It boasts the Apollo IE’s carbon fiber chassis and comes with a manual gearbox.
Guess who’s back? That’s right – the name behind some hugely desirable cars such as the Pantera and the Mangusta is being brought back to life just in time for its 60th anniversary. To celebrate its triumphant return, De Tomaso has released images and preliminary details of its all-new car called “P72” set to pick up where the P70 left off.
First, some background. Back in the early 1960s, company founder Alejandro de Tomaso teamed up with none other than Carroll Shelby to work on the P70 – a name derived from Prototipi and the engine’s massive 7.0-liter displacement. The plan was for Alejandro to engineer the car with a modified version of the 4.7-liter Ford V8 engine, Carroll Shelby to provide the necessary budget, and Peter Brock to handle the design. In case the latter’s name doesn’t ring a bell, he was responsible for the design of important cars like the Shelby Daytona Coupe and the Chevy Corvette Stingray.
Due to tensions between Alejandro and Shelby, the P70 project was halted. However, De Tomaso’s founder was not willing to give up and he teamed up with coachbuilder Ghia to finish the car. Renamed the “Ghia-De Tomaso Sport 5000,” the vehicle made its public appearance at the Turin Motor Show back in 1965.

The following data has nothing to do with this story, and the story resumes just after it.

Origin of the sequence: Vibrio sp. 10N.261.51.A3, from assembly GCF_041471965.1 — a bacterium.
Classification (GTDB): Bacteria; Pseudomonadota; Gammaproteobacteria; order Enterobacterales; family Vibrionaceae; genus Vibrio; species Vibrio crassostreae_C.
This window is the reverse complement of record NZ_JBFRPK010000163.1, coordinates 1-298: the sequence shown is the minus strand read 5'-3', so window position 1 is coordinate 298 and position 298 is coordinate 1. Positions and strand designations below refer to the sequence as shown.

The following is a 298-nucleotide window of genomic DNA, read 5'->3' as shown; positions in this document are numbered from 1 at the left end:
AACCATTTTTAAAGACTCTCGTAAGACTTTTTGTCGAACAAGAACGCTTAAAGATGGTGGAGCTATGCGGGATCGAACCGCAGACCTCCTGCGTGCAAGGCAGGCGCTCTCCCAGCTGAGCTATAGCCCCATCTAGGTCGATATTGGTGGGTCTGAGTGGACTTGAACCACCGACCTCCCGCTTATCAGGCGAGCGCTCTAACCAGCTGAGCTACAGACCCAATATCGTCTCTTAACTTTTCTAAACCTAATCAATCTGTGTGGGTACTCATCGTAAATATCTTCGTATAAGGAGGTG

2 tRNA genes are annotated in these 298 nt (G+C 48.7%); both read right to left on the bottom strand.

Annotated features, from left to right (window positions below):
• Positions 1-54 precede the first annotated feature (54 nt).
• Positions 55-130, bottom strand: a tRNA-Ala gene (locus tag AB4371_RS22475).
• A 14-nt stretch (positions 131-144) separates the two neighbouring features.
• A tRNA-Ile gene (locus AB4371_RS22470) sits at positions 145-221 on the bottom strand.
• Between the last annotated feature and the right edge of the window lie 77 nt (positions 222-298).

Fast forward to 2019, the P70’s spirit lives on in the new P72 unveiled today at the 2019 Goodwood Festival of Speed. The curvaceous machine with its retro-flavored design will make up for lost time by actually going into production, albeit a limited one of only 72 cars. Technical specifications are shrouded in mystery at this point, but we do know the car uses a carbon fiber chassis derived from the Apollo Intensa Emozione.
As a matter of fact, the main team behind Apollo Automobili is responsible for bringing back De Tomaso. To echo its 1960s ancestor, the new P72 will feature a manual transmission. The company explains the production-ready model will remain faithful to what the adjacent images are showing, with more details to be disclosed in the coming months.
It goes without saying the De Tomaso P72 is going to be on the expensive side as the resurrected company is estimating a starting price of €750,000, which works out to nearly $850,000 at current exchange rates. Should you be interested, they’re already accepting deposits.
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